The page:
Much has been written about Little Washington this past week and I understand the concerns and the passion because all of us who live here care deeply about the special nature of our county seat. I want to offer my perspective — some history and some facts, and most of all emphasize there is a process for dealing with how buildings are used and how they look in the town.
The reality is that anyone can buy and sell property. Ignored in much commentary is that the town has a comprehensive plan, strong ordinances and an architectural review process to shape what is done with these properties. These controls have been developed over many years. Indeed, I have heard from many outside the town that we are too restrictive, especially with regard to architectural review (a view I do not share).
There has been much talk about whether the town is dying or not. Some history and facts (from our comprehensive plan and Rappahannock history books):
In 1835, the town “contained one academy, 55 dwelling houses, four mercantile stores, two taverns, one house of public worship . . . four blacksmiths, four carpenters, two saddlers, one hatter, one tanner, two wagon makers, three tailors, four shoemakers, one cabinet maker, one silversmith, three milliners, one plasterer and bricklayer, and two large flour mills.”
Some 100 years later, the town population “was nearly 500 and there were five churches, two auditoriums, three general mercantile stores, a national bank, a hotel, two wayside restaurants, 10 tourist homes, three garages, county court buildings, a Masonic hall, the Washington High School (with a daily attendance of over 200), a barber shop and many other business places and professional offices.”
Five years ago, the facts suggested that the town was demographically and economically weakening, though not in spirit. The town population had declined from 183 to 135 by 2010 — a 26 percent decline, and down 35 percent from 1990. Of the town’s roughly 100 buildings, 10 percent sat empty, many suffering from years of neglect. Small business closed or left town. Only the truly strong — the Country Cafe, R.H. Ballard, the Theatre at Washington, Chris Goodine’s jewelry shop and the B&Bs — survived.
The town, of course, has the Inn at Little Washington and its Patrick O’Connell, and I greatly admire and respect both. As owner of the Inn, Patrick has shaped this town and survived all forms of attacks over the years. As chairman of the Architectural Review Board for many years and now a town council member, he has contributed to the preservation of this town greatly. And yet most folks correctly understood that the town was (and still is) very dependent on the Inn financially.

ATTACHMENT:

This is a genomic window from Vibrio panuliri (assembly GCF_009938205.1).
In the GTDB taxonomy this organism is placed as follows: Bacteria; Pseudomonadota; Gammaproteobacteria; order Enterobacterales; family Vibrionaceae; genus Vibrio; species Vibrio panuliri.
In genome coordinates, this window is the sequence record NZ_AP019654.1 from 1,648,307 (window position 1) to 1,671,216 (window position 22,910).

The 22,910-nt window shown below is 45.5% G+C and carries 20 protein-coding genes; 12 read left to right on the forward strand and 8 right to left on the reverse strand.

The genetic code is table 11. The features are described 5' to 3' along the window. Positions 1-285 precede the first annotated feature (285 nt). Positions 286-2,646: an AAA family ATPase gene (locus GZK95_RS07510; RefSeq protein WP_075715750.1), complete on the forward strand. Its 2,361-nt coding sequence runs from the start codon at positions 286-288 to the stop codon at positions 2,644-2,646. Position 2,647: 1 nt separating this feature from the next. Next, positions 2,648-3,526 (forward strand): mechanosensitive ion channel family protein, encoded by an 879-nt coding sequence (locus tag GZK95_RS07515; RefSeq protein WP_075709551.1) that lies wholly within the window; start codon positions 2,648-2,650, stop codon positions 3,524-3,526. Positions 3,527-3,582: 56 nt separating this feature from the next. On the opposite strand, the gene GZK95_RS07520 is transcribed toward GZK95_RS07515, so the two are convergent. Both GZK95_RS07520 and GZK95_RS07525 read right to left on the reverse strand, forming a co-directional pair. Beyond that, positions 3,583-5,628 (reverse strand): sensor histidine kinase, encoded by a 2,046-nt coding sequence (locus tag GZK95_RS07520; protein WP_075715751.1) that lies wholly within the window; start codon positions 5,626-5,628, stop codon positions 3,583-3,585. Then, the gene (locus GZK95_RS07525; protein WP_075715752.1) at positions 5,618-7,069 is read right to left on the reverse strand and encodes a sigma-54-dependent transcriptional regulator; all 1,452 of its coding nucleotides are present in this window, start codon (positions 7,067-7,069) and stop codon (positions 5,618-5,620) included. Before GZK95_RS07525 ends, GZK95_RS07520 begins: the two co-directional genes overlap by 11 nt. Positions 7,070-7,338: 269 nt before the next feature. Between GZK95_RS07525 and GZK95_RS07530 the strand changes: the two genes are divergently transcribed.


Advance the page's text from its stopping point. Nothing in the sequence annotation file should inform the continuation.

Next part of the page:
The arrival of the wastewater system in 2010, after decades of debate, has enabled the town and its citizens to not only become more physically healthy but to expand — to have more housing, restaurants and retail. Indeed, the last two comprehensive plans specifically identified the wastewater system as an engine for growth in the town core.
The comprehensive plan, the town citizens and businesses, and the town council have all shared a goal of growth in the historic grid, both residential and commercial, and more generally in vitality and spirit. What has it brought us? New people have moved to town. The Kramer building on the corner of Gay and Jett streets, thanks to Ken Thompson, has become a thriving center in town with offices for people, a great new restaurant and a soon-to-arrive bar. The Inn, the Foster Harris House, Ballard’s and the Little Washington Wellness Spa have all expanded. Stonyman Gourmet Farmer has contributed greatly. Wine Loves Chocolate has opened. And lastly, of course, we have the RAAC Theatre and Wendy’s Theatre, a magnet for all.
So, what about the present and future? The town is growing and strengthening. The Jim Abdo “arrival” will play out beneficially (or not) depending on just what he proposes and what the town permits. So far what has occurred and has been permitted is the revitalization of a bed and breakfast now called The White Moose, designed to attract a younger, more “hip” crowd to the town and county.
Secondly, Brian Noyes’ Red Truck Bakery, thanks to Jim Abdo, will be moving to town into the old Rappahannock News building. Sounds pretty good to me. Not heard a complaint about that. So what else does he have in mind? I know he is thinking more food, some retail. I am sure he will expand on this tonight at the forum sponsored by the Rappahannock News at 5 p.m. in the Theatre on Gay Street, and the town will address each proposal as it is presented.
Lastly, as to my role as mayor. I understand — or should I say “get” — the criticism leveled at me based on The Washington Post story. And yet, from my point of view I have been doing my job. I have worked with Ken Thompson, the Ballards, the MacPhersons, Wendy Weinberg and others doing business in town.
And yes, I talk with Patrick and now Jim Abdo. Seemed to me good sense they should meet each other, and so they did in my home over coffee. Not a secret. It is my job to help work with the people who live and work in this town, or who might be interested in doing so.
Towns do not stay as they are; they do not maintain the status quo. They weaken or strengthen. I am trying to help with the latter: A stronger, more vibrant town which retains its unique character — combining history, eclectic architecture and a special sense of community. Washington has continually evolved over the decades and yet still maintained its specialness. So we are faced with just how much change.
Why would anyone want it to be just like some other place? Not I.
John Fox Sullivan